4. Leave extra time to grocery shop and do food-related errands.  Grocery shopping with a food allergy is a whole new experience.  Because manufacturers change their processes, labels must be read in detail every time something is purchased.  This can be time consuming and daunting.   If grocery shopping is left up to one partner, then be lenient with time and delegate one or more of the other household chores to be taken by the kids or the other spouse. 

5. Deal with friends and family as a team.  There will inevitably be some family or friends who do not understand the importance or severity of food allergies.  This is a huge issue that often takes years to iron out and has the potential to cause a lot of stress in your relationship. Address these issues together with your spouse.  When dealing with family members, it may be best to sit down with each member of the family together with your spouse to show a united front and discuss needs calmly and clearly.  Remember to be firm, but kind when discussing your new needs.  These people are part of your community and you want to keep relationships strong!  Even so, not all family members will understand right away.  When this happens, one of the most important things to remember is that our spouse IS on your side, not against you.  You are working towards a common goal.

6. Have fun with new foods together.  Even though you are required to completely eliminate items from your diet, it doesn’t mean that you can’t have fun with food.  As cliche as it seems, try to focus on what you can eat instead of what you can’t.  Explore foods that you wouldn’t have tried before. You would be surprised how long the list of food you can eat might be if you really think about it and research it.  Make sure you have high quality cooking equipment.  For example, just having a really great knife or two in the kitchen can really make chopping a quick and more fun experience. Restaurants may not be able to adequately accommodate your food allergies, which gives you the excuse to have romantic date nights or family fun nights at home. Make meals special by creating the restaurant atmosphere with candle light, flowers, and wine if appropriate.  Have fun with the food and the experience!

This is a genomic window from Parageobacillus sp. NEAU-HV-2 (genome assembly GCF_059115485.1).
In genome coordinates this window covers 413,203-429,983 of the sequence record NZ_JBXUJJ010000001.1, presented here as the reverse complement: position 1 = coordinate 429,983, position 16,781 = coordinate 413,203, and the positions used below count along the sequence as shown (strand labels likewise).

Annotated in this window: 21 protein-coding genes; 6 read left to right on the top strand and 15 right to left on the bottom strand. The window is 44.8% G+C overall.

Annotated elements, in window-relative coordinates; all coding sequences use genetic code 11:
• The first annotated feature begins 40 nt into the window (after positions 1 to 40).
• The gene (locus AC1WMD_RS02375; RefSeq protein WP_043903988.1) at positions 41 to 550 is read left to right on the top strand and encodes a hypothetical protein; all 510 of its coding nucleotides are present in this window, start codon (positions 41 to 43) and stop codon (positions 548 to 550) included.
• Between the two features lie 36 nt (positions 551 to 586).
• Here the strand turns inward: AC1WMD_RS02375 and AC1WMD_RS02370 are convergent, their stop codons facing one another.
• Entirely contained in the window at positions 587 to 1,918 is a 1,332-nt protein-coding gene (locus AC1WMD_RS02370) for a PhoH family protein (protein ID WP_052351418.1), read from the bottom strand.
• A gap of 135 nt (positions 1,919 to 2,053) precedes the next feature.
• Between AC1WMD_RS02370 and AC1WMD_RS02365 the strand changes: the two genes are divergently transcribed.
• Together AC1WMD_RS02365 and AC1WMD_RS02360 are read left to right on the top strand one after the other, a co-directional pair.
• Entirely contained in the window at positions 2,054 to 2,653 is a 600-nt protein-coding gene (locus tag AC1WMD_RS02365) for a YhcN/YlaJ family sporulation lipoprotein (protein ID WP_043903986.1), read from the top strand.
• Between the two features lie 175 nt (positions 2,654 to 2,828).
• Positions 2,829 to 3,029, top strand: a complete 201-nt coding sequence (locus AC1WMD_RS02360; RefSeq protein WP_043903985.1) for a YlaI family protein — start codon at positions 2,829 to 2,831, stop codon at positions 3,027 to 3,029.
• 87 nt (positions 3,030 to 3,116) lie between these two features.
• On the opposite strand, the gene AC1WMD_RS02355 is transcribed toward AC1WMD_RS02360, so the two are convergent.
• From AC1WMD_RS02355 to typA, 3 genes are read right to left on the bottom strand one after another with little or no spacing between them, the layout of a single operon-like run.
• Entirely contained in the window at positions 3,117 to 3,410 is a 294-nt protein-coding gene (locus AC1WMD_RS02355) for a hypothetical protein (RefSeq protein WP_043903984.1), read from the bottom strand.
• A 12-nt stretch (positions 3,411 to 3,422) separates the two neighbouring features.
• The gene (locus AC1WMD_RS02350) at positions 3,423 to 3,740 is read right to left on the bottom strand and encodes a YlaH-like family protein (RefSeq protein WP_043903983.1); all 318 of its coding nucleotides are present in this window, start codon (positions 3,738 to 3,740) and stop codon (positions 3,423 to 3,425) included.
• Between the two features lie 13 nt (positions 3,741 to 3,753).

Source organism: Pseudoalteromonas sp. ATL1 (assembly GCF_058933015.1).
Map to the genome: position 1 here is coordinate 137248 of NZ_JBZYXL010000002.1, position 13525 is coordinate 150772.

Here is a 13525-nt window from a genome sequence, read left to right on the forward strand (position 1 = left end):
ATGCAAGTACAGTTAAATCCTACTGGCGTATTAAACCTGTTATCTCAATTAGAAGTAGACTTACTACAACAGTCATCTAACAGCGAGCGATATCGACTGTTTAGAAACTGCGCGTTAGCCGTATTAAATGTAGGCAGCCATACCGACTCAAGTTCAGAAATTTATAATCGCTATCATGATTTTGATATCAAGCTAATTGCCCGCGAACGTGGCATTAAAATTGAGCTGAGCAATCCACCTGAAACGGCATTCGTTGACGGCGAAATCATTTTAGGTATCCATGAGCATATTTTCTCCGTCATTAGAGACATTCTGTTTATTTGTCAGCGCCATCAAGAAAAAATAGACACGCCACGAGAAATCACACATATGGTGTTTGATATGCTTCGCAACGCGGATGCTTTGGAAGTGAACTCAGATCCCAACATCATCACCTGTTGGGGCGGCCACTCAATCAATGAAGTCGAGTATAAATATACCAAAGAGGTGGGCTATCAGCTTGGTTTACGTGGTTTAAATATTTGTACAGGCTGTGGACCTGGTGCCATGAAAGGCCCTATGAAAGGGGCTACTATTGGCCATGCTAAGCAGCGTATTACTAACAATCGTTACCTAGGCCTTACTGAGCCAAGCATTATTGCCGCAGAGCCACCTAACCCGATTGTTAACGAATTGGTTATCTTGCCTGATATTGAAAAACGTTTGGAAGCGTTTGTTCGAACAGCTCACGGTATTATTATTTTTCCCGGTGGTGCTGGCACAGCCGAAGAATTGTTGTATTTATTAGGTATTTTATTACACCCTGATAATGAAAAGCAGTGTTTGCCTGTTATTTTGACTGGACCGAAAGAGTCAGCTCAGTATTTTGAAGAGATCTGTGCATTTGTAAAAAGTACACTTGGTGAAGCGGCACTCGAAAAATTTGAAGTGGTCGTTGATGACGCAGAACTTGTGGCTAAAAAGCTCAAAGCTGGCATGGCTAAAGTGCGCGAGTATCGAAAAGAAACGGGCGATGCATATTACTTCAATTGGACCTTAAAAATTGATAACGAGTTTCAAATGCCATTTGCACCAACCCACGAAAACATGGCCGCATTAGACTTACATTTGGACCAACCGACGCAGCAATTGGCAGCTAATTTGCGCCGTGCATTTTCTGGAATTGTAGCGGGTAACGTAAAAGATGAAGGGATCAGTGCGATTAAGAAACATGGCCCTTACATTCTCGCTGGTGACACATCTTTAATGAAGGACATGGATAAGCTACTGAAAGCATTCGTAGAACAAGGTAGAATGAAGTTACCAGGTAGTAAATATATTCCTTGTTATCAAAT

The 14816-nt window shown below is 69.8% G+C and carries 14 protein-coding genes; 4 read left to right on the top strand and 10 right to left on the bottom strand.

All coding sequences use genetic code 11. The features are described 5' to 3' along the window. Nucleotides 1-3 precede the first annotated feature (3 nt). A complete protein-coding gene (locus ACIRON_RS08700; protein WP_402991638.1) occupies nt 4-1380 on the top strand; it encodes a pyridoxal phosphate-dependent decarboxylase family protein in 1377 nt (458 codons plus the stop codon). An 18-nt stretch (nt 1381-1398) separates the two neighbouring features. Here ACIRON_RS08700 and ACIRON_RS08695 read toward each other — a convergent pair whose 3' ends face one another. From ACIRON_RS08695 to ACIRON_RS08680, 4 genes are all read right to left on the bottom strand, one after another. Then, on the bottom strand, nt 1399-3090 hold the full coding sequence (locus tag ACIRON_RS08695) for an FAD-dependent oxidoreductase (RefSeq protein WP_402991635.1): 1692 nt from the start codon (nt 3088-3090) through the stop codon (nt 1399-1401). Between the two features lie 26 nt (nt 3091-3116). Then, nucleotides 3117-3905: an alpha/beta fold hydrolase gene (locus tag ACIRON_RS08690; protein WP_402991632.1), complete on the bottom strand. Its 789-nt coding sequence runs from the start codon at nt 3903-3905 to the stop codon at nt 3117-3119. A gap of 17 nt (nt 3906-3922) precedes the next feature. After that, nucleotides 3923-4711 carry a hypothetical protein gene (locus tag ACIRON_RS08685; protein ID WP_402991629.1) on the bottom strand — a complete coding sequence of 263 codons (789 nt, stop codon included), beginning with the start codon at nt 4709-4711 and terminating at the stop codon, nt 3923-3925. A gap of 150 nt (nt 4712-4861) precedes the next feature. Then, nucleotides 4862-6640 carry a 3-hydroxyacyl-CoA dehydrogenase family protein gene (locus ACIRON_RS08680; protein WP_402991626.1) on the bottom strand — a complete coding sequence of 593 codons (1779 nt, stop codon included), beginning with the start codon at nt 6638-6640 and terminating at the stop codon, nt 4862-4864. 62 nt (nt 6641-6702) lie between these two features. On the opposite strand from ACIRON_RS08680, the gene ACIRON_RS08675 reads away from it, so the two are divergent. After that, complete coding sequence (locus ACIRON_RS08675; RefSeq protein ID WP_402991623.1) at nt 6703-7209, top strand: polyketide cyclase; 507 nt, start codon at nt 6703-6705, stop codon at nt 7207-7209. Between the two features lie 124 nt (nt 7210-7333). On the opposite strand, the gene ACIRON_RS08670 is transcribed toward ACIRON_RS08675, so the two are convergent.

7. Get help when you need it.  Experiencing and watching anaphylaxis can be an extremely scary and difficult event.  If this happens, don’t hesitate to see a psychologist specializing in anxiety. Even if you or your children didn’t witness or experience anaphylaxis, it is always a great idea to know how to handle day-to-day food allergy anxiety as a pre-emptive measure. Seek out support groups such as Friendly Pantry Community on Facebook which can improve your day-to-day life by connecting you with other people in similar situations and creating a sense of community.  Similarly, Food Allergy Consultants such as Friendly Pantry Consulting Inc. are another form of help available to empower you to understand the allergy and offer tools, tips and tricks for living fully with the allergy.

*From American National study by Dr. Ruchi Gupta published in the Sept. 16, 2013 edition of JAMA Pediatrics.